Seoul follows up claims about banks
SEOUL — South Korea said on Thursday that it would investigate the operations of HSBC Holdings and Standard Chartered over money-laundering allegations and hiding transactions of sanctions-hit Iran.
South Korea’s Financial Supervisory Service (FSS) said it would conduct the local checks after allegations were made against the British banks in the US and Mexico over laundering charges for organised crime and allegedly hiding $250bn of Iranian sanctions breaches respectively.
Standard Chartered CEO Peters Sands said this week the US claims were "disproportionate" and a "complete surprise". He denied there were grounds for regulators to suspend the bank’s licence in New York.
The regulator noted that HSBC’s Mexican unit was fined last month after failing to report suspicious financial transactions related to the drugs trade, and the bank’s US unit is reportedly under investigation over money laundering allegations.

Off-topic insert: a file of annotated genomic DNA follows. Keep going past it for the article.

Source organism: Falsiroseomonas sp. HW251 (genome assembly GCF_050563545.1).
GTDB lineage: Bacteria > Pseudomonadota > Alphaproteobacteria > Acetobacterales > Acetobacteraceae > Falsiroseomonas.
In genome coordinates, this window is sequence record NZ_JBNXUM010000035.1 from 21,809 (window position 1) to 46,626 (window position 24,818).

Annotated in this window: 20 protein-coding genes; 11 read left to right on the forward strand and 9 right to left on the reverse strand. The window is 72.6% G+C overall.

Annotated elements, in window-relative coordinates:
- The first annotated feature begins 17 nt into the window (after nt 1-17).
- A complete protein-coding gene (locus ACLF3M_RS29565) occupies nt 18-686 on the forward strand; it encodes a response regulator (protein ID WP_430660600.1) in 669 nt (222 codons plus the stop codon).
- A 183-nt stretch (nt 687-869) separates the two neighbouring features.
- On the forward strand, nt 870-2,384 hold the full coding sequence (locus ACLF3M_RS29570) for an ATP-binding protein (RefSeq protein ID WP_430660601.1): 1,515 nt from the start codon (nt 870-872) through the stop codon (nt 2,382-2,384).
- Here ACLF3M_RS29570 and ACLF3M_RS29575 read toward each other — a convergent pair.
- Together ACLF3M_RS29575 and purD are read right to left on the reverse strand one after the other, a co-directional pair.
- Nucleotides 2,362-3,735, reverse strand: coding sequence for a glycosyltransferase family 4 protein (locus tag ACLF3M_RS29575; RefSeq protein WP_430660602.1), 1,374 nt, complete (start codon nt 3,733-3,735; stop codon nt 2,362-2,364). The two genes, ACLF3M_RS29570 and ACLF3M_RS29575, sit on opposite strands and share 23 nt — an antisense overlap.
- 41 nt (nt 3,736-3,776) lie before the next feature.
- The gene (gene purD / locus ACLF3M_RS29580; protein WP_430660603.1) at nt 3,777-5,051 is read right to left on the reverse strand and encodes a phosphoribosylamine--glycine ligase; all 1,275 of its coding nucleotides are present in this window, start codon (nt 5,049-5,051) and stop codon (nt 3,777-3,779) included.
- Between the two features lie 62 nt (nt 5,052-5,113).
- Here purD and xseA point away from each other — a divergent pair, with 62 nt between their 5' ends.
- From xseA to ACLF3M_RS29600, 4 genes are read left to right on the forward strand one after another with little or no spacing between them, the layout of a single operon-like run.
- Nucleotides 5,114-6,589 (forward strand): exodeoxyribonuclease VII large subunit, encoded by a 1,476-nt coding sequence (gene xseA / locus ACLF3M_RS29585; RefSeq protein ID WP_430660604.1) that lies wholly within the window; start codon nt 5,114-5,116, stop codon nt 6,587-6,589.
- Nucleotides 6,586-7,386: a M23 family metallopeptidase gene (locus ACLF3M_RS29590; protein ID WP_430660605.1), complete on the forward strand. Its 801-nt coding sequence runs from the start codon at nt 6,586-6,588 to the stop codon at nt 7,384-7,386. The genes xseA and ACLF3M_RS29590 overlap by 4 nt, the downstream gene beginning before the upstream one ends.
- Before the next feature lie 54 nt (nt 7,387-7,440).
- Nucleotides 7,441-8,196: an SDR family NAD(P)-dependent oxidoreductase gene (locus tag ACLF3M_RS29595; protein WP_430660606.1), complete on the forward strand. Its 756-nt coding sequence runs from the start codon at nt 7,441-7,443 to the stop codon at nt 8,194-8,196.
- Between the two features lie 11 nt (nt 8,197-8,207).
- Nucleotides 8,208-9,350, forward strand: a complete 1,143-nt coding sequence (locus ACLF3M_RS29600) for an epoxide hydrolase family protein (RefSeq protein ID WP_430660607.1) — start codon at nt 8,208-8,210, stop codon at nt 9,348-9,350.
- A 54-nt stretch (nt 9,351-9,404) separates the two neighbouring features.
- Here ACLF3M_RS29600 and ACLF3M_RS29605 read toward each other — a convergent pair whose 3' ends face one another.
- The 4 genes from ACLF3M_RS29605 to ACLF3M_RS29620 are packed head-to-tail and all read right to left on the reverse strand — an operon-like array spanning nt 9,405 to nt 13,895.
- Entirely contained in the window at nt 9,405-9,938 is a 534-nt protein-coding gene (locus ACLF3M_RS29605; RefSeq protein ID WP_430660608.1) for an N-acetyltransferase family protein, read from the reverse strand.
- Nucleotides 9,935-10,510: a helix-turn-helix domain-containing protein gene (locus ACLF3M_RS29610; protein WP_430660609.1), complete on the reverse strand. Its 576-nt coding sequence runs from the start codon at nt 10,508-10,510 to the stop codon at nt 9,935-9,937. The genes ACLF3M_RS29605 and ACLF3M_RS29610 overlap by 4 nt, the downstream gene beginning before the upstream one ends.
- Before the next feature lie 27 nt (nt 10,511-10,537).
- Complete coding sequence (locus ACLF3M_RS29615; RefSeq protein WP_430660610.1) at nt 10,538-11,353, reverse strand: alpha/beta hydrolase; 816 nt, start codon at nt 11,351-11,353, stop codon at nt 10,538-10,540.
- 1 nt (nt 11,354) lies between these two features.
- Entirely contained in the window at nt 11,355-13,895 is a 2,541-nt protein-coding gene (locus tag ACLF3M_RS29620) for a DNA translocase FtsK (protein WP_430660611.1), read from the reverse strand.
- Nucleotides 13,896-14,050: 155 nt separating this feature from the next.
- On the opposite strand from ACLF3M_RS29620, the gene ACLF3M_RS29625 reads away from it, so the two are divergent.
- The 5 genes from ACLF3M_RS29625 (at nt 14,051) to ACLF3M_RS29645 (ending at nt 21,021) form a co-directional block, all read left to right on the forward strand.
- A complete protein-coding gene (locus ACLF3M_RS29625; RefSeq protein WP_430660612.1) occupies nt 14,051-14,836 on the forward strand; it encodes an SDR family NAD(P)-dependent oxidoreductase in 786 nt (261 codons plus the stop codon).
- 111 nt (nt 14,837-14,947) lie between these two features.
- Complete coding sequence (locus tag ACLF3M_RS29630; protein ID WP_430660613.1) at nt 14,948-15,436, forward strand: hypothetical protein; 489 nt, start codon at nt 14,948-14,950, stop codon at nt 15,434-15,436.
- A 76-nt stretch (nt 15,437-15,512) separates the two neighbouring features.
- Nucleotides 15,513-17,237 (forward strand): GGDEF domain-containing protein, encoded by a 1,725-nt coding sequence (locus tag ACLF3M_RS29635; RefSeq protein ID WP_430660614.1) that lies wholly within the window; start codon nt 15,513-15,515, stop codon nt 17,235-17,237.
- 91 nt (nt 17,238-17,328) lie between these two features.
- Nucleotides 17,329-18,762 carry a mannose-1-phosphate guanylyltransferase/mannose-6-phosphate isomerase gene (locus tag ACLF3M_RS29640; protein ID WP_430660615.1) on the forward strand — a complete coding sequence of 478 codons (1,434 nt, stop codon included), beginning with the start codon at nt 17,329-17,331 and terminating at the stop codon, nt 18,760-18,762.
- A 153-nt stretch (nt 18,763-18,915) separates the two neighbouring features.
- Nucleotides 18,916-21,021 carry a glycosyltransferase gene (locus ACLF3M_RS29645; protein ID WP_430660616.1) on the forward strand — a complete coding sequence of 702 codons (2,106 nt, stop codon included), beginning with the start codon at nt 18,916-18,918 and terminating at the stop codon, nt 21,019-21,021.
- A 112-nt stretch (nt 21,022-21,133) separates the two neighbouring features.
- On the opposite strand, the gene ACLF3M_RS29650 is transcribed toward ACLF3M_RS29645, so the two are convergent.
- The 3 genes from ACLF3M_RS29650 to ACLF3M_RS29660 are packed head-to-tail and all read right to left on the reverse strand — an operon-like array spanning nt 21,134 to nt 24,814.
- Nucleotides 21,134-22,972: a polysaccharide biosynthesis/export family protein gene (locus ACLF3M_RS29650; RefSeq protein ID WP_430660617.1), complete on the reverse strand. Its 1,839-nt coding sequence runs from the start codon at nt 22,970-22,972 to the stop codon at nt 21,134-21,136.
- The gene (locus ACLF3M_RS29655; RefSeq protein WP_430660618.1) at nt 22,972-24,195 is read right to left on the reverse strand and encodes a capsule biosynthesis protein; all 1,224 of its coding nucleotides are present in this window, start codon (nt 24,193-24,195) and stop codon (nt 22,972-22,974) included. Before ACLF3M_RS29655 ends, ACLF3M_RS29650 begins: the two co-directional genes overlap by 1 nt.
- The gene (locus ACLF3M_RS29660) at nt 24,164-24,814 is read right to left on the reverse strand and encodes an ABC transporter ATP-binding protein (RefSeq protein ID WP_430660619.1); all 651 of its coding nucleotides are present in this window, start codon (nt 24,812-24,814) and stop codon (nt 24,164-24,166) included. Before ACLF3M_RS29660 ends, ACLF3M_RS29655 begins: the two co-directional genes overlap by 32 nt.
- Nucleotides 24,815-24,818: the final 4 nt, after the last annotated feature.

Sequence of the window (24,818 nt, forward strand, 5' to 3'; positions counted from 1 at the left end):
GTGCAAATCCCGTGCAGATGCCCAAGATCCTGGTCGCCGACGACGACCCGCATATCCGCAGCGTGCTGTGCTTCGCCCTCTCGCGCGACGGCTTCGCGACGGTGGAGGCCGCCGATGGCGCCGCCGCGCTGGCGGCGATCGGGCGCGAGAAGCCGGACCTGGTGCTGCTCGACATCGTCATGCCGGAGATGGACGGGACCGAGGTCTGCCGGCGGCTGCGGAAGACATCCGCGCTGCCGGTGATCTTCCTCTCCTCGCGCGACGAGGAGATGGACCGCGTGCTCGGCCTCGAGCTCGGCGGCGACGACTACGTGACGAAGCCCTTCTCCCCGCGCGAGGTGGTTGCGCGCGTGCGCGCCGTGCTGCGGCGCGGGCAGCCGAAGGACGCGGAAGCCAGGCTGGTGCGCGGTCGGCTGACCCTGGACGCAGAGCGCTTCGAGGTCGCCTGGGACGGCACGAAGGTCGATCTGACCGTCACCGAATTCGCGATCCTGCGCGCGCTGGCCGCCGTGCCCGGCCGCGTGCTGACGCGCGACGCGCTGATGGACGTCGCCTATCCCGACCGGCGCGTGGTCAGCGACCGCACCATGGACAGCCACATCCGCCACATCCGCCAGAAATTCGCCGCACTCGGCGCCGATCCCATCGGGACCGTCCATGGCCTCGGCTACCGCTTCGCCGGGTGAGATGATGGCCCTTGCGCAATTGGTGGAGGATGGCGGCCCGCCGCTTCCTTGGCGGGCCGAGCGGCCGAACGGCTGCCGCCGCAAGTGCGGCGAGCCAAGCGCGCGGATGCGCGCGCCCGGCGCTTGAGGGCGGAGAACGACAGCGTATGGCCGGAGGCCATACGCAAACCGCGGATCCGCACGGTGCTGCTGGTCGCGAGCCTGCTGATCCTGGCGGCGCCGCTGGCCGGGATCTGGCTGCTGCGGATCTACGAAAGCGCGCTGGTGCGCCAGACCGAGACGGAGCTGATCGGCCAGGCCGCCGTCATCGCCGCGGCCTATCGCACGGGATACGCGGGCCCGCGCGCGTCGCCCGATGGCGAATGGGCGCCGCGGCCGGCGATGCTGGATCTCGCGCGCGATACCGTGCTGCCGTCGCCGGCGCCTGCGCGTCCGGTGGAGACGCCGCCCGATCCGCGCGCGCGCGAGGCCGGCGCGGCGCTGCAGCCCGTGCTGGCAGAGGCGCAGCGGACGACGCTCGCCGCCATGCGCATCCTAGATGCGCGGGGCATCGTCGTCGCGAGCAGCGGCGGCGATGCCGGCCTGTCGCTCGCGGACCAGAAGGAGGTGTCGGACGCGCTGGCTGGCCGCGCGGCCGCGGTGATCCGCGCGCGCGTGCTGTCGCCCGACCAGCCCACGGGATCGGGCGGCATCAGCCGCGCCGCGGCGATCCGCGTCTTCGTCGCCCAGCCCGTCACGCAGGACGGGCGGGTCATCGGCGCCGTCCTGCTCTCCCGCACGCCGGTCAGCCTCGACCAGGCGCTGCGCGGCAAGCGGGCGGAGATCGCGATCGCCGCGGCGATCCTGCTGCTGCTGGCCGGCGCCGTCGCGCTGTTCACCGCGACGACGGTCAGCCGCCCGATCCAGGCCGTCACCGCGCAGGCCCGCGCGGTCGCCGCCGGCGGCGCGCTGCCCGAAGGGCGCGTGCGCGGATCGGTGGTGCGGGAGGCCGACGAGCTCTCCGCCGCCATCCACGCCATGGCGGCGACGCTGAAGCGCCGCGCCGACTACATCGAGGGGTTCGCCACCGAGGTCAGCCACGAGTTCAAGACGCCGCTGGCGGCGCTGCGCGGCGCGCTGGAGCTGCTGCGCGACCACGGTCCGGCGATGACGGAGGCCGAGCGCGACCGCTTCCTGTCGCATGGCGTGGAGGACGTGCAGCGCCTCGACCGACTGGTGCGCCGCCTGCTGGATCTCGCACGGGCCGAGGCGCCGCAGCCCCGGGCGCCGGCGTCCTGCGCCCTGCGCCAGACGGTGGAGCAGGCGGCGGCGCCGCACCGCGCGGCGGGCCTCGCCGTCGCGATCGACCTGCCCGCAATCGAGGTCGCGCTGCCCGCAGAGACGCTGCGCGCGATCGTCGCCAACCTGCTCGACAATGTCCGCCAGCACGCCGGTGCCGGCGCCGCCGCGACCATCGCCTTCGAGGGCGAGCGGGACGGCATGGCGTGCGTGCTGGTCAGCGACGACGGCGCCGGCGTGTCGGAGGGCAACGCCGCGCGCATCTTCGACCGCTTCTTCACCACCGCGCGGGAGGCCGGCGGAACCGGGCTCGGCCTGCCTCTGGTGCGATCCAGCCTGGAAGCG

The FSS official, who declined to be named, said the regulator would conduct the checks later this month.
Korean units of HSBC and Standard Chartered said they were in contact with the regulator.
Last month, HSBC set aside $700m to cover fines and other costs after a US Senate report criticised the bank for letting dangerous and secretive clients shift funds from several countries, most notably Mexico.
Elsewhere in Asia, the Reserve Bank of India and Australian Prudential Regulation Authority declined to comment.
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